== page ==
FDA slaps a clin­i­cal hold on mes­sen­ger RNA pro­gram for rare ge­net­ic dis­ease

Trans­late Bio’s plans to put a sec­ond mes­sen­ger RNA drug in the clin­ic in the first half of 2019 has just ground to a halt in front of a sud­den reg­u­la­to­ry red light.

Ron Re­naud

The biotech $TBIO, which went pub­lic in the class of 2018, an­nounced this morn­ing that the FDA has slapped a clin­i­cal hold on its IND for MRT5201. The IV drug is de­signed to ad­dress rare cas­es of or­nithine tran­scar­bamy­lase (OTC) de­fi­cien­cy, an X-linked ge­net­ic dis­ease.

All we know right now is that the FDA has con­veyed ver­bal­ly that reg­u­la­tors have “ad­di­tion­al clin­i­cal and non­clin­i­cal ques­tions” for the biotech. The agency it­self nev­er dis­clos­es its po­si­tion on these cas­es pub­licly. 

Shares in the biotech was down 7.5% mid-day Tues­day — not a dread­ful out­come.

Leerink’s Ge­of­frey Porges talked with the man­age­ment crew, who gave the an­a­lyst the im­pres­sion that this hold was a lot like the tem­po­rary one they got for their lead ef­fort. But what­ev­er in­spired it, the FDA’s de­ci­sion has no im­pact on the top drug for cys­tic fi­bro­sis. He notes:

At this stage it is im­pos­si­ble to tell whether this clin­i­cal hold amounts to a short- or long-term de­vel­op­ment de­lay for MRT5201, but re­gard­less it does not seem to have any spillover im­pli­ca­tions for the com­pa­ny’s prin­ci­pal val­ue dri­ver, which is their lead de­vel­op­ment pro­gram MRT5005 in CF. The com­pa­ny as­sured us that en­roll­ment in the SAD phase of the MRT5005 pro­gram is con­tin­u­ing with­out change, and the com­pa­ny ex­pects to an­nounce the first CF pa­tient en­roll­ment in­to the MAD phase of this tri­al short­ly.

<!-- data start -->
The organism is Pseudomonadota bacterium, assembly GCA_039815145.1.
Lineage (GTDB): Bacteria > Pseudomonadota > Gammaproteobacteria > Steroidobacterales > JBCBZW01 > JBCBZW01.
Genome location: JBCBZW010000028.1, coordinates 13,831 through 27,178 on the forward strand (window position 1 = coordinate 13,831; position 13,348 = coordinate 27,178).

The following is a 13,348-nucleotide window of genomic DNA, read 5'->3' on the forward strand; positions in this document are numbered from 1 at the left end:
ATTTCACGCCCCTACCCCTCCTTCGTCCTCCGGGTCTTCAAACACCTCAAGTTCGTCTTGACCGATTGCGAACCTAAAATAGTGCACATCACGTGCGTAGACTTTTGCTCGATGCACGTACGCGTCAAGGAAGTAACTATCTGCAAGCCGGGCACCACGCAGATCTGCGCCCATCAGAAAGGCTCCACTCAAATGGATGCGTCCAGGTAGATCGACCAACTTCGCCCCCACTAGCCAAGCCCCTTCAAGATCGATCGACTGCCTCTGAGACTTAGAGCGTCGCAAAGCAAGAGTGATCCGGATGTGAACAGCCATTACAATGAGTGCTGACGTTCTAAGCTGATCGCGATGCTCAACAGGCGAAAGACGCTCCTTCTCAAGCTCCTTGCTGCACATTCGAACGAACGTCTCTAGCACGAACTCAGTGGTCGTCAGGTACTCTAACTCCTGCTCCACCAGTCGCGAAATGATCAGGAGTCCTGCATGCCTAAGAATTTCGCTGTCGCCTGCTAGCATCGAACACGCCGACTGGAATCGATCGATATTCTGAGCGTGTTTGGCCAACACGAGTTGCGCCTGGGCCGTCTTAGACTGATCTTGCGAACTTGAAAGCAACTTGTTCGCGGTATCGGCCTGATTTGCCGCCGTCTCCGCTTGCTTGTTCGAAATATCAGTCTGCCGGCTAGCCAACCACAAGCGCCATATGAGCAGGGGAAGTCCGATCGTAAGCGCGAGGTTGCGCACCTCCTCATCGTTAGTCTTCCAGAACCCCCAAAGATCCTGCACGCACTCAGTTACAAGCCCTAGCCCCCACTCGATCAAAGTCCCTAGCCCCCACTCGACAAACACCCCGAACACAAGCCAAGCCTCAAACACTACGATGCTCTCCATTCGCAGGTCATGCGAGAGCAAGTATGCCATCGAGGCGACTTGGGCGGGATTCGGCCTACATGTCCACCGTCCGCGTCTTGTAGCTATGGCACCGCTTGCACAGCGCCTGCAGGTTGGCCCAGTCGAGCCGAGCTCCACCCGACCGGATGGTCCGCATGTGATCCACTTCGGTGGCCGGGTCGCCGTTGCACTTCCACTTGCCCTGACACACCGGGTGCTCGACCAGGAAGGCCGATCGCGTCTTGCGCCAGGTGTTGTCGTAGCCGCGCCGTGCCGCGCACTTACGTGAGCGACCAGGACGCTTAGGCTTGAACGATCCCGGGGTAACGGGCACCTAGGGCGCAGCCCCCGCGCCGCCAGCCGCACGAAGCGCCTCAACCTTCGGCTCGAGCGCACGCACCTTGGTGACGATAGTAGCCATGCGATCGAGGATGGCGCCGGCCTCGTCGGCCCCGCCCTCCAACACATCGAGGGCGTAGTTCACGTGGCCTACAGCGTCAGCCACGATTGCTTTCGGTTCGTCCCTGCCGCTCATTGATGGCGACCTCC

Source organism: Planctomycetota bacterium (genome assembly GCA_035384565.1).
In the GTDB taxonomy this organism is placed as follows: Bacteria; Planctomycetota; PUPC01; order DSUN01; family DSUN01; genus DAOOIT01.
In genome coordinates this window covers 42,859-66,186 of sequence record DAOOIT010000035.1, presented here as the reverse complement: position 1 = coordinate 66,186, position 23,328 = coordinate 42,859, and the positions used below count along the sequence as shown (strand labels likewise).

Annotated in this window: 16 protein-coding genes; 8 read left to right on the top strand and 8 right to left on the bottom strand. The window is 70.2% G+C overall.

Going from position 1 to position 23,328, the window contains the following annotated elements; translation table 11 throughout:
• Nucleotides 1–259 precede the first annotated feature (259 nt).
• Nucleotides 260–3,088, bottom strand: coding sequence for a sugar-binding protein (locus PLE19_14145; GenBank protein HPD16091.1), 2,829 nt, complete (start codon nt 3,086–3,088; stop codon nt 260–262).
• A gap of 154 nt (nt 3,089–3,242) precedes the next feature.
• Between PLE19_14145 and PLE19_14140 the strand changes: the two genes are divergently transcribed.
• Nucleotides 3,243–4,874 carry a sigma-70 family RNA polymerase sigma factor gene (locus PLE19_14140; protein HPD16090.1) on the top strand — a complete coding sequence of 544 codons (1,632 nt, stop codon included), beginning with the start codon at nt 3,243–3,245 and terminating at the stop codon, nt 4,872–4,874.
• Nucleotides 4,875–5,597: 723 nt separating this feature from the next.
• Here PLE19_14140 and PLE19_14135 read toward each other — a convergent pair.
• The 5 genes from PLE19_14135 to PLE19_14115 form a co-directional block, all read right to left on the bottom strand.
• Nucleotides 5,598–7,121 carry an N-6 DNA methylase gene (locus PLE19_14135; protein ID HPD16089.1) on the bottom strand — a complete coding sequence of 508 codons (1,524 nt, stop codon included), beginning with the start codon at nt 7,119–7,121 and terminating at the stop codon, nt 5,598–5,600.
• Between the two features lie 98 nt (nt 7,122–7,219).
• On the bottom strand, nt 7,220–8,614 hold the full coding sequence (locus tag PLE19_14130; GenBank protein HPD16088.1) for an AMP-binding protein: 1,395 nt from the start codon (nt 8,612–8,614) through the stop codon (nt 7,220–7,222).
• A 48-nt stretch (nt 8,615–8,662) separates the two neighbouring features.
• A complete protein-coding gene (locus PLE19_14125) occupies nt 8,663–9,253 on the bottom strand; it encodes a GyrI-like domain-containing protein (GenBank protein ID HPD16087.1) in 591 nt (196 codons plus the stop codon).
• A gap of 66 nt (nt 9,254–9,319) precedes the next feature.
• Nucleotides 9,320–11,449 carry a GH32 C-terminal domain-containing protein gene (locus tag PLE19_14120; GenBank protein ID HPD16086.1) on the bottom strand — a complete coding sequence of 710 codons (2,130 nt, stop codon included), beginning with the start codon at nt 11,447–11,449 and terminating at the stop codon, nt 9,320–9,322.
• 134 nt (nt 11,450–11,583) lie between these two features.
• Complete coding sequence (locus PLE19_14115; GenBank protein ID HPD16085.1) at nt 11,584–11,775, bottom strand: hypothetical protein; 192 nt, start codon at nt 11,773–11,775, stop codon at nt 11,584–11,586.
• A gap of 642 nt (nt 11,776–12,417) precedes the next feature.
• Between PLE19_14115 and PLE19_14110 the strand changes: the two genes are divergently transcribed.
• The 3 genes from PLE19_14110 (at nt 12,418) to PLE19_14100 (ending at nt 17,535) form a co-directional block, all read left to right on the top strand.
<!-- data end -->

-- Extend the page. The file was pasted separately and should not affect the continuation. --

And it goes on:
Mes­sen­ger RNA, a field led by a slate of biotechs in­clud­ing Mod­er­na and BioN­Tech, works by de­liv­er­ing code to a cell to in­struct it to make a drug. In this case the cod­ing di­rects liv­er cells to make nor­mal OTC en­zyme. That’s a con­cept that is easy to un­der­stand and dev­il­ish­ly dif­fi­cult to ac­com­plish. 

Trans­late, which is helmed by Ron Re­naud, says it is await­ing for­mal com­mu­ni­ca­tions from the FDA and then will tack­le what­ev­er is­sues are on the ta­ble. The com­pa­ny — which raised $122 mil­lion from its IPO and has a mar­ket cap of $250 mil­lion — has a Phase I/II tri­al un­der­way on cys­tic fi­bro­sis, ac­cord­ing to its web site.

Novartis CEO Vas Narasimhan [via Bloomberg/Getty]

I’m not per­fect: No­var­tis chief Vas Narasimhan al­most apol­o­gizes in the wake of a new cri­sis